European languages, which he has pursued by periodically studying Russian at MTSU.
ITD Staff News
Harrell returns to alma mater MTSU as database adminstrator
Clint Harrell joined ITD in February as a database administrator.
Harrell, of Winchester, graduated from MTSU in 1999 with a bachelor’s degree and major in Information Systems. He returned to work at MTSU following several positions in the corporate world.
"My first job straight out of college was working PC support for Ford Motor Credit in Cool Springs," he said. "In 2001, I started working as a system administrator supporting server/apps for a 24x7 manufacuring environment for Calsonic Kansei Electronincs in Manchester. Not only did I do server admin work but got introduced to Visual Basic 6.0 and Microsoft SQL Server.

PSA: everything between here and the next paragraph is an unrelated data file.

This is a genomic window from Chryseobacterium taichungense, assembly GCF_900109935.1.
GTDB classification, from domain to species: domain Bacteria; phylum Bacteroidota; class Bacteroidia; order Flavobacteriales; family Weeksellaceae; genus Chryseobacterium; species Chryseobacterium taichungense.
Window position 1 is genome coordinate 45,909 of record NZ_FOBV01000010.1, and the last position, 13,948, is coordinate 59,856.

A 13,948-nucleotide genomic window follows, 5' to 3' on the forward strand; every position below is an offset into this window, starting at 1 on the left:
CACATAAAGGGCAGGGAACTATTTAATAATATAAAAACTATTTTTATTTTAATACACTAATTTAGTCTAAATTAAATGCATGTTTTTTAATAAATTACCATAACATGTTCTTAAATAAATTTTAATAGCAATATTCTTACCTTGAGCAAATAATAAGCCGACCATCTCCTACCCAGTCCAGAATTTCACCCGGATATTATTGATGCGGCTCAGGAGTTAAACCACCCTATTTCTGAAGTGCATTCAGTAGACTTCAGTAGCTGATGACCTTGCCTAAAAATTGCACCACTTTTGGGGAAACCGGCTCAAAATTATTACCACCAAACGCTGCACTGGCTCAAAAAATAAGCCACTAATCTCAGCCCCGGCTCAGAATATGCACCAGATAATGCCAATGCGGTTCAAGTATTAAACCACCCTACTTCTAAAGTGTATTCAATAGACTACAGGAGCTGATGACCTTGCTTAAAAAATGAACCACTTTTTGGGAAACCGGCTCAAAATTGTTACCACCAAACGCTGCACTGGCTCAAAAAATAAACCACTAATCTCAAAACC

"This was a turning point in my career when I started
migrating toward a development/database role. "
In 2002 he transferred to the corporate office in Shelbyville, where he took on a system’s analyst role and developed a parts labeling system using VB.NET and an MSSQL Server that was deployed in the U.S. and Mexico.
"In 2010, I took on the database administrator role for North and South America locations. In this role I administrated databases in the USA, Mexico, and Brazil," Harrell said. "I also was involved in implementing a new ERP system, which was a awesome experience."
In 2017, he left the manufacturing environment and took a new position with Re-quest as a senior consultant, which allowed him to work at home.